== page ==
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#1 2020-01-28 19:58:41

michaelkpate
Moderator
From: Avon Park, FL
Registered: 2004-02-24
Posts: 1,292
Website

SameSite cookies

Edit by gaekwad: split from here

Here is some more information on what Google is doing.

Google is going to fix their own products but third-party developers (and the people who rely on them) are on their own.

Last edited by gaekwad (2020-01-29 09:28:57)

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#2 2020-01-28 20:57:21

Bloke
Developer
From: Leeds, UK
Registered: 2006-01-29
Posts: 9,481
Website

Re: SameSite cookies

Thanks, Michael.

Is there anything we need to change in our core login cookie implementation? (besides rewriting it one day!) As far as I recall, it sets a first-party cookie – even on multi-site – so that means we’re immune at the core level, right? I presume this just means that any third-party tracking scripts might need to be updated somehow.


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#3 2020-01-28 21:59:10

michaelkpate
Moderator
From: Avon Park, FL
Registered: 2004-02-24
Posts: 1,292
Website

Re: SameSite cookies

Bloke wrote #321398:

Thanks, Michael.

Is there anything we need to change in our core login cookie implementation? (besides rewriting it one day!) As far as I recall, it sets a first-party cookie – even on multi-site – so that means we’re immune at the core level, right? I presume this just means that any third-party tracking scripts might need to be updated somehow.

I think I found the definitive documentation: SameSite cookie recipes

And also:

Developers: Get Ready for New SameSite=None; Secure Cookie Settings

Tough Cookies

SameSite Cookies

The end of CSRF in WordPress?

PHP setcookie SameSite=Strict?

Unfortunately, most of the examples seem to be aimed at banks and institutions that are always going to use https connections. I am a bit confused on how this works for regular websites.

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#4 2020-01-28 22:08:24

jakob
Admin
From: Germany
Registered: 2005-01-20
Posts: 3,851
Website

Re: SameSite cookies

Bloke wrote #321398:

Is there anything we need to change in our core login cookie implementation? (besides rewriting it one day!) As far as I recall, it sets a first-party cookie – even on multi-site – so that means we’re immune at the core level, right?

It looks like the default is to assume a cookie is first-party, so I would tend to agree.

But I’m not sure about multi-site setups where the backend and public site have different subdomains. At present the login cookie is set for the root domain name and can be read by both admin and public subdomains, making it possible to do things like front-end “edit this page” links or “site is in maintenance mode {switch off button}” notice banners when you are logged into the back end.


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#5 2020-01-28 22:19:53

phiw13
Plugin Author
From: Japan
Registered: 2004-02-27
Posts: 2,015
Website

Re: SameSite cookies

Bloke wrote #321398:

Is there anything we need to change in our core login cookie implementation? (besides rewriting it one day!)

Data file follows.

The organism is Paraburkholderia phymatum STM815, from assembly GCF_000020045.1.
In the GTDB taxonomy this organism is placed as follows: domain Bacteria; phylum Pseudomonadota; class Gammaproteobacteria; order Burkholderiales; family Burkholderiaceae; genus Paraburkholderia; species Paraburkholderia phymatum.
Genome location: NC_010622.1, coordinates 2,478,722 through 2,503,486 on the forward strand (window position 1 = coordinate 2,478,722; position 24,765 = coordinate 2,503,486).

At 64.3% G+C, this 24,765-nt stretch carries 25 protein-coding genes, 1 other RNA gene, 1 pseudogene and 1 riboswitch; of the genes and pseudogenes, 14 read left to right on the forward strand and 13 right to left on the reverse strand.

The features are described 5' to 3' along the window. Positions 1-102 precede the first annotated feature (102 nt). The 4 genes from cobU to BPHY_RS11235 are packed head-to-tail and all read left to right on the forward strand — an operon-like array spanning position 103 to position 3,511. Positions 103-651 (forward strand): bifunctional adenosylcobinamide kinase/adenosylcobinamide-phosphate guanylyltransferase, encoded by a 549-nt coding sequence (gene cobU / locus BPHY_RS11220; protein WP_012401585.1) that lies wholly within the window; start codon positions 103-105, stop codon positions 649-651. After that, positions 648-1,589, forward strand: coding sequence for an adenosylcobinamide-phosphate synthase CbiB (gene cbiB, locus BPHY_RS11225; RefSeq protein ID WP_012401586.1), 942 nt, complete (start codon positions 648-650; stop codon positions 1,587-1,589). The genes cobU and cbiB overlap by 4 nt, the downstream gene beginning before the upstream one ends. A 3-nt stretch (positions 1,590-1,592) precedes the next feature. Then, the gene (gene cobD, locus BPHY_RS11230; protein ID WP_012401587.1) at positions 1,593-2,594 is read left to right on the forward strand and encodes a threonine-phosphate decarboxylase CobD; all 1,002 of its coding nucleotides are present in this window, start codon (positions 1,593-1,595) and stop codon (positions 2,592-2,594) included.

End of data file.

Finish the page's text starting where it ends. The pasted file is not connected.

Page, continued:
As far as I can tell, what Google is doing is minimally catching up with what Safari and Firefox have been doing in this field. If you don’t have problems with Firefox or Safari in this regard, then TXP is good to go.

OK rewriting it one day, secure cookies and what not… One day, not the most hurry-hurry thing on the list.

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#6 2020-01-28 22:38:45

Bloke
Developer
From: Leeds, UK
Registered: 2006-01-29
Posts: 9,481
Website

Re: SameSite cookies

Interesting reading. So it seems we could (and probably should) have been passing SameSite= Lax in all our cookies. In a perfect world, we’d just add the attribute to the setCookie() function in textpattern.js and anywhere we use PHP’s setcookie() – currently in include/txp_auth.php and publish/comment.php.

Is that backwards-compatible? Not sure. Might require someone to log in again, but that’s hardly a deal breaker.

However, it appears that in PHP it wasn’t possible to arbitrarily pass unsupported attributes into the function signature until they added the options array feature… in PHP 7.3.0. That’s a BIG step up from the minimum PHP 5.5 we’re targeting for 4.8.0.

Conversely, we could do nothing. When the latest versions of the browsers trickle through from February, we should automatically gain this protection for our site-based cookies. The problem, as Jools says, is multi-site where the domain is potentially different. We can’t enforce SameSite=Lax here for all cookies, and can’t just leave them unset or they’ll be rejected.

Have I understood that correctly? And, if so, what can we do?

Last edited by Bloke (2020-01-28 22:47:27)


The smd plugin menagerie — for when you need one more gribble of power from Textpattern. Bleeding-edge code available on GitHub.

Txp Builders – finely-crafted code, design and Txp

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#7 2020-02-01 08:03:36

phiw13
Plugin Author
From: Japan
Registered: 2004-02-27
Posts: 2,015
Website

Re: SameSite cookies

If you have energy to navigate through twitter discussions and related, it seems this cookie feature will only be gradually (to some users only and bits by bits or something) be implemented. See this and previous or follow-up tweets.

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